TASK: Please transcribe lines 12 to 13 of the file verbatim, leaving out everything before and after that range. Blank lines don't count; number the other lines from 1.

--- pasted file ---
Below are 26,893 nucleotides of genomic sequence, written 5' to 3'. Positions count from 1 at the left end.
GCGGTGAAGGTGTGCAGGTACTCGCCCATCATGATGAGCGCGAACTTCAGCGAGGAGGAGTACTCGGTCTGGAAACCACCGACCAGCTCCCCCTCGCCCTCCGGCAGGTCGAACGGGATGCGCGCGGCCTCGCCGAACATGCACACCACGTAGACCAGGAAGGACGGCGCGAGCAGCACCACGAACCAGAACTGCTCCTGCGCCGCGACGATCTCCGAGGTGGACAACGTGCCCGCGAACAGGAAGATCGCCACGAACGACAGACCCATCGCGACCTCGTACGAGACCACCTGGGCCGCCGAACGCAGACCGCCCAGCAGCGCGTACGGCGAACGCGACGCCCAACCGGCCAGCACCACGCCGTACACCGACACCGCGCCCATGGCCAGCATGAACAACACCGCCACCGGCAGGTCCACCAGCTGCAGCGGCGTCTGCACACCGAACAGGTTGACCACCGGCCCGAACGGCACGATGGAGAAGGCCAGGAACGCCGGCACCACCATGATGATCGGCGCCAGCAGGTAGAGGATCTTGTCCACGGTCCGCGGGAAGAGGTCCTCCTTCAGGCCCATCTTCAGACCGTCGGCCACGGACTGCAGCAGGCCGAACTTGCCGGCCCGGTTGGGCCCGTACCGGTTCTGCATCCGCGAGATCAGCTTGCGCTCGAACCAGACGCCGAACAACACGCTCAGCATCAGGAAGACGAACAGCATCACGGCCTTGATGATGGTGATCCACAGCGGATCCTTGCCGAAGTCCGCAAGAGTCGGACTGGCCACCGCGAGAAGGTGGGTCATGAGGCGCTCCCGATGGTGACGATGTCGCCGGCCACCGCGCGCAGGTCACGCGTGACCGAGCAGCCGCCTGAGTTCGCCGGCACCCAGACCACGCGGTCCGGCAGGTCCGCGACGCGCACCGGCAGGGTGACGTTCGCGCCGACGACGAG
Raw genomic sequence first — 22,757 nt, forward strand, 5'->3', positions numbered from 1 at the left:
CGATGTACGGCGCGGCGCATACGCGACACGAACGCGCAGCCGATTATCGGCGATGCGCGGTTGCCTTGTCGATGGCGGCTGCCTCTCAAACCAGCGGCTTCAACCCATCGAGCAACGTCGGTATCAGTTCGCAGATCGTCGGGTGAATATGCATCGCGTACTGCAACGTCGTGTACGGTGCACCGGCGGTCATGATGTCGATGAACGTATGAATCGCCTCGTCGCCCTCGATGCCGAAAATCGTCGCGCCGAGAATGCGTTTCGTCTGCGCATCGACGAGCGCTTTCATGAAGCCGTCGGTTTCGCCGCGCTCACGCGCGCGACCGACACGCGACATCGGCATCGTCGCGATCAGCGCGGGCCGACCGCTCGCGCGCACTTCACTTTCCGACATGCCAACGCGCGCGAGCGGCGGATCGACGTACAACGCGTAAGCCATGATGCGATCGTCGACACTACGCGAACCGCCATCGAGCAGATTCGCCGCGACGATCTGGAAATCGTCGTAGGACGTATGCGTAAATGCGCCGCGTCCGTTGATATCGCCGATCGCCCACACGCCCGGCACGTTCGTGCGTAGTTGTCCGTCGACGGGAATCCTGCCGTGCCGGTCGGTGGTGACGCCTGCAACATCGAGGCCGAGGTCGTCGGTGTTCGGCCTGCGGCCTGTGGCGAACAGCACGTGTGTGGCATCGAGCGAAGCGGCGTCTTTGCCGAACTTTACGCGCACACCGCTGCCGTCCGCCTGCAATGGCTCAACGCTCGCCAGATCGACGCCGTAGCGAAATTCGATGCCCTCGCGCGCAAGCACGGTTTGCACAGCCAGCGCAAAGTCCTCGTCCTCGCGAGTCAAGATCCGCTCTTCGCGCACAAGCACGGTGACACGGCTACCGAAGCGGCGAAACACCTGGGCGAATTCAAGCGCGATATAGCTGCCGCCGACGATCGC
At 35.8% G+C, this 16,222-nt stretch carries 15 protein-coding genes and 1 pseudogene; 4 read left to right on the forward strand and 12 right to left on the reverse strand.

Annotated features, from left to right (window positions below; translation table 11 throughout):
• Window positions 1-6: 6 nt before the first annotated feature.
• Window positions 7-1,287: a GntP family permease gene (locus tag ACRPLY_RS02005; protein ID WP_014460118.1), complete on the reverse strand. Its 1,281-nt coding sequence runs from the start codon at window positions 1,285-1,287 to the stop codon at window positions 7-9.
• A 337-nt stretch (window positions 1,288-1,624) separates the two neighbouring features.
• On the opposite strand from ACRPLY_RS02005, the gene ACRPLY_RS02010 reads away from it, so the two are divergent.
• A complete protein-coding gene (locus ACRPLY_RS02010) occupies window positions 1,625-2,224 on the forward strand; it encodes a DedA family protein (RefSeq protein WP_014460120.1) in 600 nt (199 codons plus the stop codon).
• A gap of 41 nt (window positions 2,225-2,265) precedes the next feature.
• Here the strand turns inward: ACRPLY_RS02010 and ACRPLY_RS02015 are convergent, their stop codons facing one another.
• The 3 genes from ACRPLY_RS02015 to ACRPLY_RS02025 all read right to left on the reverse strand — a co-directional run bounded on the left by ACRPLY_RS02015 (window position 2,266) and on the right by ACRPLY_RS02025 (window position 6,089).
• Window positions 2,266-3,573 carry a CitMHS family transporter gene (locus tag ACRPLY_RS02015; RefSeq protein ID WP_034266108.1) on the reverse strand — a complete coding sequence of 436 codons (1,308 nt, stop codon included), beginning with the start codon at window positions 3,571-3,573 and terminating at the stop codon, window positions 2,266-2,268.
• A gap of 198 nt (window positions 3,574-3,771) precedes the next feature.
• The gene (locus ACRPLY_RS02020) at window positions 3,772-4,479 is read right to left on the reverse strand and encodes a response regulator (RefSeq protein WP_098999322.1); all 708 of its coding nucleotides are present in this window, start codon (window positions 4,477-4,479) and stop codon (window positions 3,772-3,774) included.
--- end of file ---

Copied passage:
• A gap of 41 nt (window positions 2,225-2,265) precedes the next feature.
• Here the strand turns inward: ACRPLY_RS02010 and ACRPLY_RS02015 are convergent, their stop codons facing one another.